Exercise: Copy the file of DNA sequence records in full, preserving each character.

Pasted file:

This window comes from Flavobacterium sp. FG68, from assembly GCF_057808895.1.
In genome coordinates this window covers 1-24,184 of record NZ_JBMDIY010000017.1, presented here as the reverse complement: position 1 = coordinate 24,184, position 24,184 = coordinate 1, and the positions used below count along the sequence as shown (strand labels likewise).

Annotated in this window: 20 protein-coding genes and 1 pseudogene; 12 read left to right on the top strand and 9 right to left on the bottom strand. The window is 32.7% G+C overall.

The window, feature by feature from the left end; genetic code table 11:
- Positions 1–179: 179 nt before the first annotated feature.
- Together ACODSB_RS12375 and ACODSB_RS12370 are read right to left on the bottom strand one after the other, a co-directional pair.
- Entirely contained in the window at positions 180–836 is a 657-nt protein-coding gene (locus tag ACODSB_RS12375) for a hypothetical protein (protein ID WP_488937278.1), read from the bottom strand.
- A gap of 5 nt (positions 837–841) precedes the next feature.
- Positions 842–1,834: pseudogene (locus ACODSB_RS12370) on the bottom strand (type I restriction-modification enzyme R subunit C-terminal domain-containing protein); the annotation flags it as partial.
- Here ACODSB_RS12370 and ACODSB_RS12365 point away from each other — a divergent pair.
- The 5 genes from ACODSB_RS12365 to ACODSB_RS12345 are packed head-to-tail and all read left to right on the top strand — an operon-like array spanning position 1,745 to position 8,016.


This window comes from Flavobacterium sp. FG68, from assembly GCF_057808895.1.
In genome coordinates this window covers 1-24,184 of record NZ_JBMDIY010000017.1, presented here as the reverse complement: position 1 = coordinate 24,184, position 24,184 = coordinate 1, and the positions used below count along the sequence as shown (strand labels likewise).

Annotated in this window: 20 protein-coding genes and 1 pseudogene; 12 read left to right on the top strand and 9 right to left on the bottom strand. The window is 32.7% G+C overall.

The window, feature by feature from the left end; genetic code table 11:
- Positions 1–179: 179 nt before the first annotated feature.
- Together ACODSB_RS12375 and ACODSB_RS12370 are read right to left on the bottom strand one after the other, a co-directional pair.
- Entirely contained in the window at positions 180–836 is a 657-nt protein-coding gene (locus tag ACODSB_RS12375) for a hypothetical protein (protein ID WP_488937278.1), read from the bottom strand.
- A gap of 5 nt (positions 837–841) precedes the next feature.
- Positions 842–1,834: pseudogene (locus ACODSB_RS12370) on the bottom strand (type I restriction-modification enzyme R subunit C-terminal domain-containing protein); the annotation flags it as partial.
- Here ACODSB_RS12370 and ACODSB_RS12365 point away from each other — a divergent pair.
- The 5 genes from ACODSB_RS12365 to ACODSB_RS12345 are packed head-to-tail and all read left to right on the top strand — an operon-like array spanning position 1,745 to position 8,016.